Are you buying a home and curious about the process? Learn about the homebuying process straight from the mouth of Mike Jensch, Real Estate Salesperson:
Homebuyers: People who put their trust and confidence in a Real Estate Professional and their ability to find them a house and negotiate a mutually acceptable offer between them and the seller. Most often this is a long process, let’s call it more a marathon than a sprint.
What should you do first? Contact a lender and get pre-approved, be it at your local bank or credit union, or maybe you’ll reach out to a mortgage broker. They will ask you for your financial information, both income and expenses. From this information they will determine how much money you are permitted to spend on a home, and which type of financing is best for you. If you are fortunate enough to be a cash buyer, you already know the answer to those questions and can skip to the next step.
Then we begin the hunt to find a home that meets your wants and needs, get together and go see the property or properties (“later, rinse, repeat”, as they say on the shampoo bottles). By the time it is all over you will most likely know this drill all too well. Often it seems as if it will never happen for there is a lot of give and take in the process and seldom is there a single house that has everything on your list of needs – things will have to be sacrificed. Never give up hope, remember it is a marathon.
And then it happens. There, in its shining glory, is “your” house. You and your agent negotiate a deal with the seller and sign the purchase contract.
Suddenly there is the frantic rush to get all the necessary documents to the lender, pick an attorney to represent you, schedule the home inspection and the bank appraiser. Then maybe a little more negotiating to address some of the problems found in the home inspection. Now we have entered the really stressful part of buying a home: “the waiting”…the seemingly never-ending waiting.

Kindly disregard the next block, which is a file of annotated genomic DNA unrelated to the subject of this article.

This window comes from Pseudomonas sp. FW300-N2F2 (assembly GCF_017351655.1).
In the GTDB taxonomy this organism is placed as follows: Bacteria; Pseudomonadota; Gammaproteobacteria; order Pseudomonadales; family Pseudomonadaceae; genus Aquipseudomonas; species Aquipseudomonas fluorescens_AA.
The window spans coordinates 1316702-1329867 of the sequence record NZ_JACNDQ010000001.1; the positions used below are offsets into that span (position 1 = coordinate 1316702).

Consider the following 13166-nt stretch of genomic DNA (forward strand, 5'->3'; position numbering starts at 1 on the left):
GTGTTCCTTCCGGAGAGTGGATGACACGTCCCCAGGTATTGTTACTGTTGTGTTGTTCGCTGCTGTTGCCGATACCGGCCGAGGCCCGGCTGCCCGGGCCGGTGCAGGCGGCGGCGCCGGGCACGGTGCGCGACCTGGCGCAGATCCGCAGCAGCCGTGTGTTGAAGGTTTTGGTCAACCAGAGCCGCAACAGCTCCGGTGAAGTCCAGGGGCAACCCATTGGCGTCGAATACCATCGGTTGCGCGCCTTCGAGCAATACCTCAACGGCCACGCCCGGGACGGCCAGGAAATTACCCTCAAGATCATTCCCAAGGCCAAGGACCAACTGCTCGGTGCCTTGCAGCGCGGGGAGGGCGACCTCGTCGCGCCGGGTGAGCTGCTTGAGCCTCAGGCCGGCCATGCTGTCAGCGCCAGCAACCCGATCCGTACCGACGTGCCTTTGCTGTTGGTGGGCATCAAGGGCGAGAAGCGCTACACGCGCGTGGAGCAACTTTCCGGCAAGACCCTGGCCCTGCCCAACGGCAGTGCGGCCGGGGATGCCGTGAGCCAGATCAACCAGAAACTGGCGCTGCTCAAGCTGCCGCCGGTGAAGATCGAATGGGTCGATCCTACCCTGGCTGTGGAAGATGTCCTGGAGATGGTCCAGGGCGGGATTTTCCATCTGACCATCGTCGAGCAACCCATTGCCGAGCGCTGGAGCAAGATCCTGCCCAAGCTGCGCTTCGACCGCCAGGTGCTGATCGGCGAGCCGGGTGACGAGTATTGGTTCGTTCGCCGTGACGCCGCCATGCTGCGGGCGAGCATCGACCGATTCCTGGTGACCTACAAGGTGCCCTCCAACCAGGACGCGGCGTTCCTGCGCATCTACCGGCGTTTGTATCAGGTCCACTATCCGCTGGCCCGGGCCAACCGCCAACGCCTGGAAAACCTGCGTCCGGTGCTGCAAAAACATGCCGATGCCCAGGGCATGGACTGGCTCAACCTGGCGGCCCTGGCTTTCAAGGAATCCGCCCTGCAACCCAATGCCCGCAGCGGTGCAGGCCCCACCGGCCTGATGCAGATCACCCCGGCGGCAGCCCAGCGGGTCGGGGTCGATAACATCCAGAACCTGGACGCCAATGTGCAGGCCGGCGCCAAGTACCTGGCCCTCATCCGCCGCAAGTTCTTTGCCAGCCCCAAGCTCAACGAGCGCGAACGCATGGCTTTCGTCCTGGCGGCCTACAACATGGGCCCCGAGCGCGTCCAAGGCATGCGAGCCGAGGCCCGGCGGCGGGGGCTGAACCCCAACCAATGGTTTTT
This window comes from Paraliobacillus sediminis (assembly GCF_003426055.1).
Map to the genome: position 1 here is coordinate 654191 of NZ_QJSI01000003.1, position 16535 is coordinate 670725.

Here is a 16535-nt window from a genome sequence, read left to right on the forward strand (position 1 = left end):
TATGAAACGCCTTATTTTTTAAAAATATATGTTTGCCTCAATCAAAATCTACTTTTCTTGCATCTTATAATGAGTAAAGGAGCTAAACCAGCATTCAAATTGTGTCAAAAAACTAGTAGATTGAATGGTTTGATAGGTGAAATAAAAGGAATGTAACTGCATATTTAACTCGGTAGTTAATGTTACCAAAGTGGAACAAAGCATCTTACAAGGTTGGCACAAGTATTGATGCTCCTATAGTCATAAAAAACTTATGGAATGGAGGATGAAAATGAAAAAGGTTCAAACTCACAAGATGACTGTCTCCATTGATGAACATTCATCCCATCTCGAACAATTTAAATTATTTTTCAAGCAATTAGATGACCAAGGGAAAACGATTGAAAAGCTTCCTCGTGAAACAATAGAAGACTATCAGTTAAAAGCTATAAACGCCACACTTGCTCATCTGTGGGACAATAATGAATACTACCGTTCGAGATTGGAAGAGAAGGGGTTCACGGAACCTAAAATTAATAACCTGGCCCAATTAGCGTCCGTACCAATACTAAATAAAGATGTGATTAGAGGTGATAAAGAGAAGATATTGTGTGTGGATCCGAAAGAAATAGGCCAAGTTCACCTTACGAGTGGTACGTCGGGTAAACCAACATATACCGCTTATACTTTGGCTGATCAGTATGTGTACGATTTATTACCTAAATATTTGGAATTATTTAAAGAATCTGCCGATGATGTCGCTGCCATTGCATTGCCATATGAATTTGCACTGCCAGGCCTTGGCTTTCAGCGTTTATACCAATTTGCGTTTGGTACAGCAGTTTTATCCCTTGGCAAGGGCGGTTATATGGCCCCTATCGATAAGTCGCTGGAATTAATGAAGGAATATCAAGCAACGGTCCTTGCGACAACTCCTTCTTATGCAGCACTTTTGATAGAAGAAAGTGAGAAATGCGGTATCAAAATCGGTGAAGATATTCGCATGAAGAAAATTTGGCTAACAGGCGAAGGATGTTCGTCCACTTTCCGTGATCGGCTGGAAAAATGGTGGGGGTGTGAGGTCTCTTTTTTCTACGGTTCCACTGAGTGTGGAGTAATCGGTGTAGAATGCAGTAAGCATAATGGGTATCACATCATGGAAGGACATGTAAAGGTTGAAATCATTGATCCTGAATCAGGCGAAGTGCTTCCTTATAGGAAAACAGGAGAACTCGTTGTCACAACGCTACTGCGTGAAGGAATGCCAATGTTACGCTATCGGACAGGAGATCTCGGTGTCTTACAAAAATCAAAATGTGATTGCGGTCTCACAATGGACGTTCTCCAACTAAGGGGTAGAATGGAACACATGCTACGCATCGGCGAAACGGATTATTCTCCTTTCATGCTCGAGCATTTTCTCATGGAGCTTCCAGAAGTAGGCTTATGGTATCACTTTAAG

“What are we waiting for?” you ask. The appraiser to visit the property, prepare the appraisal report and send it to both you and the lender. Sometimes the lender will have contingencies, things that they want done to the home before they will finance it. These can be as simple as replacing burned out lightbulbs to prove that the fixture is not faulty, to the home needing a new roof (ouch). Sometimes these are deal breakers, but more often they are taken care of.
Then we wait some more as the lender dives deep into your financials, asking you for even more information all the while the title research is happening and the background. Then you wait some more. The stress levels climb. Waiting on things to be done you start to pack your belongings for the big day. “Will I need this before we move?” No, box it or yes, leave it out. As your home starts to look empty and void of any of your personality you venture toward the big day. Then, when you least expect it, you get that call from the lender or attorney. You are cleared to close and the attorney will now schedule your closing day and time. If it is your first home you get nervous, as the enormity of what you are doing suddenly hits you hard.
We do a final walk through of the house the day before or of the closing. You take a deep breath and arrive for the closing: you’re almost there. The attorney sits down with you and drops the biggest stack of paperwork onto the table that you have ever seen. An hour later, with a bad hand cramp from signing your name so many times, it is over.
Congratulations! You are now a homeowner, and the homebuying process is now complete! Go unpack those boxes and settle in. The house you looked so hard to find is now your “home”. Go and make some memories.
*Always remember this: never change jobs, go crazy on your credit cards buying things for your house-to-be, or buy a new car/truck/boat etc. during the home buying process. These things can impact your credit rating and income to debt ratio and change the amount of money a lender will be able to loan you for a house. Something this simple could make you unable to close.